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On this day in Lewis & Clark history...

Lewis' crew faithfully plies their oars and camps below Cow Creek on the Missouri River. On the Yellowstone, Clark lines the canoes down rapids and waits out a passing storm. He makes 45 miles camping below the Powder River.

the currant being strong and the men anxious to get on they plyed their oars faithfully and we went at the rate of about seven miles an hour.

Meriwether Lewis

Missouri River at Judith Landing

Calm river sweeping through a wide valley

passed the enterance of a river the water of which is 100 yds wide, the bead of this river nearly ¼ of a mile
this river is Shallow and the water very muddy and of the Colour of the banks a darkish brown

William Clark

Powder River

A muddy river with large sandbars and islands

The river on which we passed to day is not So wide as above containing but fiew islands with a Small quantity of Cotton timber. no timber of any kind to be Seen on the high lands on either Side.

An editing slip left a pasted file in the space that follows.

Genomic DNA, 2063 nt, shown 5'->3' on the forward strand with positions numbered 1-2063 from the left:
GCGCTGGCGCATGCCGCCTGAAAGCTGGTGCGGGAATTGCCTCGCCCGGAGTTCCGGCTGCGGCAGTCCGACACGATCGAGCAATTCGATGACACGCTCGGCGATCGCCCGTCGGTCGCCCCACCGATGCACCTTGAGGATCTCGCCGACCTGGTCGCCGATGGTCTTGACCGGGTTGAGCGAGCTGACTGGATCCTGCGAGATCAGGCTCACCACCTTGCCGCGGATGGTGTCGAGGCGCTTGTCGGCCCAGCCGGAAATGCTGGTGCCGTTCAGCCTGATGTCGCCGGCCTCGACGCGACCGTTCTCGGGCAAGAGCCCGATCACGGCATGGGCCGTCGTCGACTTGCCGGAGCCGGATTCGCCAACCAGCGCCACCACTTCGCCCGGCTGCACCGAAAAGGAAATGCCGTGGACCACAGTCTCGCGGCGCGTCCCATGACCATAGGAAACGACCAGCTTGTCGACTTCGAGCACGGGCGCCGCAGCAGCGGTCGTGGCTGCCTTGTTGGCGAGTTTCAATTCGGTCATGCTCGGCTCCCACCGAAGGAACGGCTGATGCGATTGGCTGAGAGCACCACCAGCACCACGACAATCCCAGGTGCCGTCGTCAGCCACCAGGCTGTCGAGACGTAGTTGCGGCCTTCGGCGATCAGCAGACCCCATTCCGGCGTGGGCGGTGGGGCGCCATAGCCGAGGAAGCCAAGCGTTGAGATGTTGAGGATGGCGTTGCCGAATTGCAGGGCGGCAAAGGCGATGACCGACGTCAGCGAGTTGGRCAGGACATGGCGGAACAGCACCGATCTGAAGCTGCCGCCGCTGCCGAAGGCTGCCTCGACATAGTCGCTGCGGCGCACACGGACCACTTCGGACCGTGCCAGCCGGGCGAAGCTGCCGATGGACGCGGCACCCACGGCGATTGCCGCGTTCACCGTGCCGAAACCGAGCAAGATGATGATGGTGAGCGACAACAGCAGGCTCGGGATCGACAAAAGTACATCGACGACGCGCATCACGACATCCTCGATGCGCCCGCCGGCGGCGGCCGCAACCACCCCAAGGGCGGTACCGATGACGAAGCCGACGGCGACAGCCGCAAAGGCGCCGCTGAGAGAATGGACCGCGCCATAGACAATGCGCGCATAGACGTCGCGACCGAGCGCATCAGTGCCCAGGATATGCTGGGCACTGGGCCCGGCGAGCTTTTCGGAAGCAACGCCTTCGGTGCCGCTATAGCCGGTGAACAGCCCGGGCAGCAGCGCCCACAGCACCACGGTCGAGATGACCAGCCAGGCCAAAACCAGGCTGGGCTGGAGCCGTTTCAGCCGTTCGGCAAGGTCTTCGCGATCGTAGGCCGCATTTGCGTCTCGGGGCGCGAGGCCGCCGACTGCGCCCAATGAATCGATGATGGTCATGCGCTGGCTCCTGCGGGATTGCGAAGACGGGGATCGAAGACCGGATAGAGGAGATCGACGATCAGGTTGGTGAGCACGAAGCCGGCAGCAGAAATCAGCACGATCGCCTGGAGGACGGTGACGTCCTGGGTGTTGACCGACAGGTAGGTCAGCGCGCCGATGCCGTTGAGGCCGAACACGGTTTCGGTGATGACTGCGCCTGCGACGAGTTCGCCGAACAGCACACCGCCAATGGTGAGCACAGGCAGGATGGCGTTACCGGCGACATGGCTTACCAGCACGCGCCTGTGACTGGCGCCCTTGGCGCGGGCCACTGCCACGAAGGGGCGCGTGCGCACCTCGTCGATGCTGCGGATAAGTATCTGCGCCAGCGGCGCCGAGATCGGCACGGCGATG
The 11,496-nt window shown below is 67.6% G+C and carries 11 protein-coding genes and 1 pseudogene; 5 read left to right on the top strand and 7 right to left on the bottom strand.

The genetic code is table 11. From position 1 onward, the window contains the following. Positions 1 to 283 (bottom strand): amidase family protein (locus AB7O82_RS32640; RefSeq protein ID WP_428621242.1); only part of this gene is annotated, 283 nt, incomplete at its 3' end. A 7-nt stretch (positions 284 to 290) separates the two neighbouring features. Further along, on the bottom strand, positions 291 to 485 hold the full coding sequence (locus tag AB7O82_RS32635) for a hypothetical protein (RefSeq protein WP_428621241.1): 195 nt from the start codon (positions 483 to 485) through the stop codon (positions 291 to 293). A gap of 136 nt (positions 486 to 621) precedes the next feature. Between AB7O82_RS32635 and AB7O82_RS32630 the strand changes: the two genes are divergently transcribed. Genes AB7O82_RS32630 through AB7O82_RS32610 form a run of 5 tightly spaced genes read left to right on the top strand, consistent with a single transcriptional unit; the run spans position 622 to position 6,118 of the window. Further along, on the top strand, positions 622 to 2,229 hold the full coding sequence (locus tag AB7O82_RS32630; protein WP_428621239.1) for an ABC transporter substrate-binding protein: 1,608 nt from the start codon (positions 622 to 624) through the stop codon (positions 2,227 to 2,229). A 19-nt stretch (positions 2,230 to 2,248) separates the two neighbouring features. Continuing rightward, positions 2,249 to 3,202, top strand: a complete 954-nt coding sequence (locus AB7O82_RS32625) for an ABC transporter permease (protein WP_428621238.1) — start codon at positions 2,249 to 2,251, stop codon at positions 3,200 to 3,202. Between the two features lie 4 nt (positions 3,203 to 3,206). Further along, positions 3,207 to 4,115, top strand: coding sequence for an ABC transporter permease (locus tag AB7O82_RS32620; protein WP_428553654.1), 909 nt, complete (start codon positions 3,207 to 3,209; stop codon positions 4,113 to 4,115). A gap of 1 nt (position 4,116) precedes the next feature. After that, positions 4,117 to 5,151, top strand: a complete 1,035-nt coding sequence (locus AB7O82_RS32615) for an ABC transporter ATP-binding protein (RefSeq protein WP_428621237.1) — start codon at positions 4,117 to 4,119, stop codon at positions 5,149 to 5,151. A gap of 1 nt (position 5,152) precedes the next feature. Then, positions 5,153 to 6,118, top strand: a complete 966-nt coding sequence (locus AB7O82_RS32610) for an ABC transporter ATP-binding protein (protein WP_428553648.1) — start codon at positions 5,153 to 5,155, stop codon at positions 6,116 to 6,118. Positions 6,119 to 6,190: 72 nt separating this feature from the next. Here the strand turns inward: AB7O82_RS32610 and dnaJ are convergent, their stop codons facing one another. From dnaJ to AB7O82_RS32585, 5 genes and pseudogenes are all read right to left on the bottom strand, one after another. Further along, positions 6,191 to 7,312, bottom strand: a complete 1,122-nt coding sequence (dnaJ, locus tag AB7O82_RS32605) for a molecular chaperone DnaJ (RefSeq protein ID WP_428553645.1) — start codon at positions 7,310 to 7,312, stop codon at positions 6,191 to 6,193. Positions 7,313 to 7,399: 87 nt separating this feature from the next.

William Clark

Confluence of Yellowstone and Powder rivers

Yellowstone River flowing through sage brush countr

a violent Storm from the N. W. obliged us to land imediately below this rapid, draw up the Canoes and take Shelter in an old Indian Lodge above the enterance of a river which is nearly dry it has laterly been very high and Spread over nearly a mile in width. its Chanel is 88 yards and in this there is not more water than could pass through an inch auger hole. I call it Yorks dry R.

William Clark

One-inch auger

1-inch auger and hand drill

Furnishings provided by Dave Benson of the Hog Heaven Muzzleloaders.

I observe great quantities of red Stone thrown out of this river that from the appearance of the hills at a distance on its lower Side induced me to call this red Stone river.

William Clark

Powder River bank

Small colored river rocks